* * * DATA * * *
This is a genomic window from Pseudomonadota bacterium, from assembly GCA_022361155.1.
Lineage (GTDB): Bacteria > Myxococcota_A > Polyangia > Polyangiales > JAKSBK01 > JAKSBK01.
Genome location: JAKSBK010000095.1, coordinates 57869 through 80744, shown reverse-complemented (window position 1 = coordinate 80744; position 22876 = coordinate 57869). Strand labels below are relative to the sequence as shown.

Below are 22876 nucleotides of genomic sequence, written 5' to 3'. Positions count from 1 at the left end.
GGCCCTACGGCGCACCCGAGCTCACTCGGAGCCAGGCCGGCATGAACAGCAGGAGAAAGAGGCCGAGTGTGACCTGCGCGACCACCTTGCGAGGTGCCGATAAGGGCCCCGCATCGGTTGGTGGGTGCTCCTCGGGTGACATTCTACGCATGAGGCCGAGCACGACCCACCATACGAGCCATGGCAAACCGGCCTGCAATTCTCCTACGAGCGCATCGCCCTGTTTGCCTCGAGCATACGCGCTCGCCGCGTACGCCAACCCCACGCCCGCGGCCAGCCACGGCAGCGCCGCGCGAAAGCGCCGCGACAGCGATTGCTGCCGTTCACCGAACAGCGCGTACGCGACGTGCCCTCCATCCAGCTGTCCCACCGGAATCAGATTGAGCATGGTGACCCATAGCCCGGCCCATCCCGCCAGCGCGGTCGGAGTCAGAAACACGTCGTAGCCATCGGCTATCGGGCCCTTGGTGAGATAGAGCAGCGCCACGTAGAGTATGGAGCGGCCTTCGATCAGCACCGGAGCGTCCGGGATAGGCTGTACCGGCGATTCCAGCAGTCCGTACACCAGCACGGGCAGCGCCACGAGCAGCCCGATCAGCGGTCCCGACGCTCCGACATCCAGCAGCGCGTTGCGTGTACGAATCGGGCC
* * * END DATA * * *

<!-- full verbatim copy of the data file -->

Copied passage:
This is a genomic window from Pseudomonadota bacterium, from assembly GCA_022361155.1.
Lineage (GTDB): Bacteria > Myxococcota_A > Polyangia > Polyangiales > JAKSBK01 > JAKSBK01.
Genome location: JAKSBK010000095.1, coordinates 57869 through 80744, shown reverse-complemented (window position 1 = coordinate 80744; position 22876 = coordinate 57869). Strand labels below are relative to the sequence as shown.

Below are 22876 nucleotides of genomic sequence, written 5' to 3'. Positions count from 1 at the left end.
GGCCCTACGGCGCACCCGAGCTCACTCGGAGCCAGGCCGGCATGAACAGCAGGAGAAAGAGGCCGAGTGTGACCTGCGCGACCACCTTGCGAGGTGCCGATAAGGGCCCCGCATCGGTTGGTGGGTGCTCCTCGGGTGACATTCTACGCATGAGGCCGAGCACGACCCACCATACGAGCCATGGCAAACCGGCCTGCAATTCTCCTACGAGCGCATCGCCCTGTTTGCCTCGAGCATACGCGCTCGCCGCGTACGCCAACCCCACGCCCGCGGCCAGCCACGGCAGCGCCGCGCGAAAGCGCCGCGACAGCGATTGCTGCCGTTCACCGAACAGCGCGTACGCGACGTGCCCTCCATCCAGCTGTCCCACCGGAATCAGATTGAGCATGGTGACCCATAGCCCGGCCCATCCCGCCAGCGCGGTCGGAGTCAGAAACACGTCGTAGCCATCGGCTATCGGGCCCTTGGTGAGATAGAGCAGCGCCACGTAGAGTATGGAGCGGCCTTCGATCAGCACCGGAGCGTCCGGGATAGGCTGTACCGGCGATTCCAGCAGTCCGTACACCAGCACGGGCAGCGCCACGAGCAGCCCGATCAGCGGTCCCGACGCTCCGACATCCAGCAGCGCGTTGCGTGTACGAATCGGGCC